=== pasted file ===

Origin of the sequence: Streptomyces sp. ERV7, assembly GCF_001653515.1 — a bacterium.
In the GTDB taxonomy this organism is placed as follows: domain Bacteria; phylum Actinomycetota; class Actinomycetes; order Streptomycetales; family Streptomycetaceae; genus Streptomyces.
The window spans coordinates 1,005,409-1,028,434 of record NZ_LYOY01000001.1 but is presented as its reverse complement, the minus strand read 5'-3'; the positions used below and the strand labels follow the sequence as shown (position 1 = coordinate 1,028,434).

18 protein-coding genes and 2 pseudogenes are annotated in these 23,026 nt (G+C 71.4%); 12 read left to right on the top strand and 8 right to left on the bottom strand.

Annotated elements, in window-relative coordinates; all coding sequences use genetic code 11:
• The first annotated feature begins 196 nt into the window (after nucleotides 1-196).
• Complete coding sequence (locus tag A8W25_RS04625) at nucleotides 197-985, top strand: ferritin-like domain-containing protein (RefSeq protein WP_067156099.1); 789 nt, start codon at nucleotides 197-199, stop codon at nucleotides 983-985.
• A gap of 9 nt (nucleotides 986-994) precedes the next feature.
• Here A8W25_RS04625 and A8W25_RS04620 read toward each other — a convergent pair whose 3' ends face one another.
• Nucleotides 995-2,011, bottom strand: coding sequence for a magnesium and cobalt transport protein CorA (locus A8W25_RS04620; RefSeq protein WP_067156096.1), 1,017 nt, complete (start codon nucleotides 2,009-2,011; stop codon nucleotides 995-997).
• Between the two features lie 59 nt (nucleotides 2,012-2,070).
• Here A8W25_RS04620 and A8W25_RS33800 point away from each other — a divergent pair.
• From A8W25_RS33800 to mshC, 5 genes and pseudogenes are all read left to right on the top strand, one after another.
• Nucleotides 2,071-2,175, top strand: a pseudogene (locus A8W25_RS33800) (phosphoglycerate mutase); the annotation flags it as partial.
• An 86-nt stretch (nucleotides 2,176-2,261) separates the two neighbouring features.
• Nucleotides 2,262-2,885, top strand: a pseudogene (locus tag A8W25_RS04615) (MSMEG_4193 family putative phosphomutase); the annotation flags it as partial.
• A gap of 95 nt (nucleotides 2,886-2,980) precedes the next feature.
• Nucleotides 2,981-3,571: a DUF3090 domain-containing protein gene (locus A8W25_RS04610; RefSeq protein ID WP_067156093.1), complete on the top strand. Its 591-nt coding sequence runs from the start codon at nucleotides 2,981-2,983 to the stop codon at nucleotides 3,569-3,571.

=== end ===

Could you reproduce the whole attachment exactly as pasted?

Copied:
Origin of the sequence: Streptomyces sp. ERV7, assembly GCF_001653515.1 — a bacterium.
In the GTDB taxonomy this organism is placed as follows: domain Bacteria; phylum Actinomycetota; class Actinomycetes; order Streptomycetales; family Streptomycetaceae; genus Streptomyces.
The window spans coordinates 1,005,409-1,028,434 of record NZ_LYOY01000001.1 but is presented as its reverse complement, the minus strand read 5'-3'; the positions used below and the strand labels follow the sequence as shown (position 1 = coordinate 1,028,434).

18 protein-coding genes and 2 pseudogenes are annotated in these 23,026 nt (G+C 71.4%); 12 read left to right on the top strand and 8 right to left on the bottom strand.

Annotated elements, in window-relative coordinates; all coding sequences use genetic code 11:
• The first annotated feature begins 196 nt into the window (after nucleotides 1-196).
• Complete coding sequence (locus tag A8W25_RS04625) at nucleotides 197-985, top strand: ferritin-like domain-containing protein (RefSeq protein WP_067156099.1); 789 nt, start codon at nucleotides 197-199, stop codon at nucleotides 983-985.
• A gap of 9 nt (nucleotides 986-994) precedes the next feature.
• Here A8W25_RS04625 and A8W25_RS04620 read toward each other — a convergent pair whose 3' ends face one another.
• Nucleotides 995-2,011, bottom strand: coding sequence for a magnesium and cobalt transport protein CorA (locus A8W25_RS04620; RefSeq protein WP_067156096.1), 1,017 nt, complete (start codon nucleotides 2,009-2,011; stop codon nucleotides 995-997).
• Between the two features lie 59 nt (nucleotides 2,012-2,070).
• Here A8W25_RS04620 and A8W25_RS33800 point away from each other — a divergent pair.
• From A8W25_RS33800 to mshC, 5 genes and pseudogenes are all read left to right on the top strand, one after another.
• Nucleotides 2,071-2,175, top strand: a pseudogene (locus A8W25_RS33800) (phosphoglycerate mutase); the annotation flags it as partial.
• An 86-nt stretch (nucleotides 2,176-2,261) separates the two neighbouring features.
• Nucleotides 2,262-2,885, top strand: a pseudogene (locus tag A8W25_RS04615) (MSMEG_4193 family putative phosphomutase); the annotation flags it as partial.
• A gap of 95 nt (nucleotides 2,886-2,980) precedes the next feature.
• Nucleotides 2,981-3,571: a DUF3090 domain-containing protein gene (locus A8W25_RS04610; RefSeq protein ID WP_067156093.1), complete on the top strand. Its 591-nt coding sequence runs from the start codon at nucleotides 2,981-2,983 to the stop codon at nucleotides 3,569-3,571.